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Our New ProviderImage of Kellie Hopkins

Premier Medical Specialists is excited to announce Kellie Hopkins, NP will be joining our Fenton location on March 5, 2018.

Kellie has 19 years of experience as a registered nurse in hospitals, emergency rooms and flight nurse. Kellie became a certified nurse practitioner in 2015 and has worked in primary care clinics in the St. Louis area. Welcome Kellie!

New guidelines lower definition of high blood pressure

In "To Your Health," the Washington Post (11/13, Bernstein, Cha) reports, "Acting for the first time 14 years, the American Heart Association, the American College of Cardiology and nine other groups redefined high blood pressure as a reading of 130 over 80, down from 140 over 90." This "change means that 46 percent of US adults, many of them under the age of 45, now will be considered hypertensive." The Post points out that "under the previous guideline, 32 percent of US adults had hypertension.

On its front page, the New York Times (11/14, A1, Kolata, Subscription Publication) reports that "under the guidelines...the number of men under age 45 with a diagnosis of high blood pressure will triple, and the prevalence among women under age 45 will double."

Bloomberg News (11/13, Cortez) reports that the update "is based on a three-year review of almost 1,000 studies."

USA Today (11/13, Painter) reports that "the guidelines, presented at a heart association meeting and published in...the Journal of the American College of Cardiology, also spell out exactly how heart care providers and people at home should check blood pressure." For instance, physicians "and nurses are urged to let patients rest five minutes first and then to average at least two readings over two visits." Meanwhile, "patients are urged to take regular readings at home, with a device checked by their health care providers."


Do you have a cold or the Flu?

Sick Emojis
Symptoms Cold Flu
Complications Rare High(100F-102F), can last 3-4 days
Headache Rare Intense
General Aches, Pains Slight Usual, often severe
Fatigue, Weakness Mild Intense, can last up to 2-3 weeks
Extreme Exhaustion Never Usual, starts early
Stuffy Nose Common Sometimes
Sneezing Usual Sometimes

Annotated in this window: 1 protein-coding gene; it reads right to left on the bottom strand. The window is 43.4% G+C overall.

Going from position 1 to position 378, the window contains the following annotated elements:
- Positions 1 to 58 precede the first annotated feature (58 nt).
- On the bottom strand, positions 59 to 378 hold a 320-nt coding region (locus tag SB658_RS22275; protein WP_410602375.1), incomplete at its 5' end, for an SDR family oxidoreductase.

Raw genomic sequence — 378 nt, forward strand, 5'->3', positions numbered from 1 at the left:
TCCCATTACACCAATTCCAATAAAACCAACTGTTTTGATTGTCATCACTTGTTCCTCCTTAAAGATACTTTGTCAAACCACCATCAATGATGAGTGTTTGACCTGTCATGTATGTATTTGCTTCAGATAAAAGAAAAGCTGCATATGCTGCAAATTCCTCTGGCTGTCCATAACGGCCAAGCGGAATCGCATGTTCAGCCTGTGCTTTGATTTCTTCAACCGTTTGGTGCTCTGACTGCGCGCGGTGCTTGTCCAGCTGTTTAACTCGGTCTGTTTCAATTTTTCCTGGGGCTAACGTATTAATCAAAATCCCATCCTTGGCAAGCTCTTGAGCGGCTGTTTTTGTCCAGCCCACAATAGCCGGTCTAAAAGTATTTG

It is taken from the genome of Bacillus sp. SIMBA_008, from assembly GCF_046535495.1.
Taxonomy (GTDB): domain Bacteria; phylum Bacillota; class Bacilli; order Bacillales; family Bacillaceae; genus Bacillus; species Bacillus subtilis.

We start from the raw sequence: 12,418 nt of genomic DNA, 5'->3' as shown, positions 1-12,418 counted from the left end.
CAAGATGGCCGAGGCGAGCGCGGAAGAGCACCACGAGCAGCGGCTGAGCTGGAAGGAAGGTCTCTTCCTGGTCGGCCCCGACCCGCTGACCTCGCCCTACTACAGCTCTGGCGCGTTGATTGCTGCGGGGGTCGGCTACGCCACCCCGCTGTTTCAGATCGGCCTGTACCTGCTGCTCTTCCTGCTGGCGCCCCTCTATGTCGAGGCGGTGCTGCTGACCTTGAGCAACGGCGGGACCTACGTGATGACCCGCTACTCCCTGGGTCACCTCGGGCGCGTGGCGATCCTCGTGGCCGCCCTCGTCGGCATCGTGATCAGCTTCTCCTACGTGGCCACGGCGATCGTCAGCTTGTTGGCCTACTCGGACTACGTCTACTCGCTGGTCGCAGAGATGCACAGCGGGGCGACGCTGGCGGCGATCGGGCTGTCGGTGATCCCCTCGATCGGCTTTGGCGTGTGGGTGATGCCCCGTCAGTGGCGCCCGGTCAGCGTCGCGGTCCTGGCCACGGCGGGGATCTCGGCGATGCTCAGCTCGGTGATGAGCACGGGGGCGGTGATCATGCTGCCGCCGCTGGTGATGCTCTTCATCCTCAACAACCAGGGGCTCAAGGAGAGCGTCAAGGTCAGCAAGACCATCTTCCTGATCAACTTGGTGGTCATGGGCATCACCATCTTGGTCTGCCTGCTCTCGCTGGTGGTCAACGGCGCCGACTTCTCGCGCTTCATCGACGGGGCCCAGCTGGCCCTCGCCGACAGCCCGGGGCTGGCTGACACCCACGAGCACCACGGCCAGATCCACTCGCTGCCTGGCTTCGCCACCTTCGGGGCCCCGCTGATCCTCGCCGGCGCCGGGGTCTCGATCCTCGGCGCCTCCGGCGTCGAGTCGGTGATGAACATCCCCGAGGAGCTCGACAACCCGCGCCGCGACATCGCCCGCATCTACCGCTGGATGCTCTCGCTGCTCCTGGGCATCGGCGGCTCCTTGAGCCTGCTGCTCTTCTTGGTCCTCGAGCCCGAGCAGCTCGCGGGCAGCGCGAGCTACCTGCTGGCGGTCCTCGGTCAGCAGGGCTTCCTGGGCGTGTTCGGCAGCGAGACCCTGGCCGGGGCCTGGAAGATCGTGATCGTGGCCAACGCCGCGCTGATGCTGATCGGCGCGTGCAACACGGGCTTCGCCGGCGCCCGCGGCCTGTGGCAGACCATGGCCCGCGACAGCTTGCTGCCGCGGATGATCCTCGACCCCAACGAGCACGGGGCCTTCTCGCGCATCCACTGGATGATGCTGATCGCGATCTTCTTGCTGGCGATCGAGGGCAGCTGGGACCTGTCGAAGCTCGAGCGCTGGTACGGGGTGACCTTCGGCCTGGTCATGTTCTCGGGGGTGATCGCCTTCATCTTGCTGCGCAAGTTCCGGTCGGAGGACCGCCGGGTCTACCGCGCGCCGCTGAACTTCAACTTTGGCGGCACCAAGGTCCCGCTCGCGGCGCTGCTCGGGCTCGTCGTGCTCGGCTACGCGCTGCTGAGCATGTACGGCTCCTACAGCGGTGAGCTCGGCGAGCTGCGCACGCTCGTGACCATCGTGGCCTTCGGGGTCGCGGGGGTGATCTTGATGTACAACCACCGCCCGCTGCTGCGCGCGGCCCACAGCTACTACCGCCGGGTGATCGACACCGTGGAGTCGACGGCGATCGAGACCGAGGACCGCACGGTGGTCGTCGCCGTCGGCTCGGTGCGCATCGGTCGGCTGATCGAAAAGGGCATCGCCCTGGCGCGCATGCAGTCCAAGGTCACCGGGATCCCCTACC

Sore Throat Common Common
Cough Mild to Moderate Common, can become severe
Complications Sinus Congestion, Asthma, or Headache Bronchitis, Pneumonia; you may need to go to a hospital
Prevention Good hand washing and avoiding sick people Flu vaccine once a year, wash your hands well avoid sick people, and antiviral drug oseltamivir (Tamiflu) and oanamivir (Relenza)
Treatments Over-the-counter products to ease symptoms Over-the-counter products to ease symptoms, prescription treatments: oseltamivir (Tamiflu) or zanamivir (Relenza) within 24–48 hours after symptoms start Peramivir (Rapivab) for some cases taken by IV

Winter Tips and Tricks to Stay Warm and Safe

Winter conjures up thoughts of the family gatherings, sitting by an open fire, and hot chocolate, but it is also important to recognize that the cooler temperatures of the season can be dangerous. During these chilly winter months, take precautions to avoid hypothermia and frostbite.

According to the Centers for Disease Control and Prevention, hypothermia and frostbite can lead to serious health problems. Hypothermia is when the body has been exposed to very cold temperatures for a long period of time. This uses up the body's stores of energy, lowers the body temperature, and can cause people to stop thinking clearly or move well. Frostbite is actual physical injury to the tissues of the body which causes loss of feeling and color in the affected areas. Areas often affected by frostbite include the nose, cheeks, chin, ears, fingers, and toes.

How to spot hypothermia? Look for shivering, exhaustion, confusion, fumbling hands, memory loss, slurred speech, and drowsiness in adults. In infants, look for bright red, cold skin and very low energy. If the person's temperature is less than 95 degrees Celsius, seek medical attention immediately.

How to spot frostbite? First signs are redness or pain in any skin area. It may progress to white or grayish-yellow skin, waxy or firm skin, and numbness. Victims are often unaware that frozen tissues are numb until others point it out.

You are at risk for hypothermia and frostbite if you are not properly dressed for cold winter weather. When planning outdoor winter activities, try to dress in loose fitting layers, water resistant boots, gloves/mittens, hats, scarves, and a water resistant coat. Prevent hypothermia and frostbite by preparing your home, cars and yourself for cold winter conditions in case there is a winter emergency.

The most important thing to remember is to seek medical attention as quickly as possible if you or someone you know appears to be experiencing frostbite or hypothermia. Find a warm dry place out of the elements; remove wet clothing, stay warm under dry clothes and blankets, and place areas affected by frostbite in lukewarm water. Avoid excessive rubbing or massage of areas with frostbite and avoid excessive heat as it may damage your skin further.

Please visit the CDC website where this handy information on how to prepare for winter weather and other disasters can be referenced.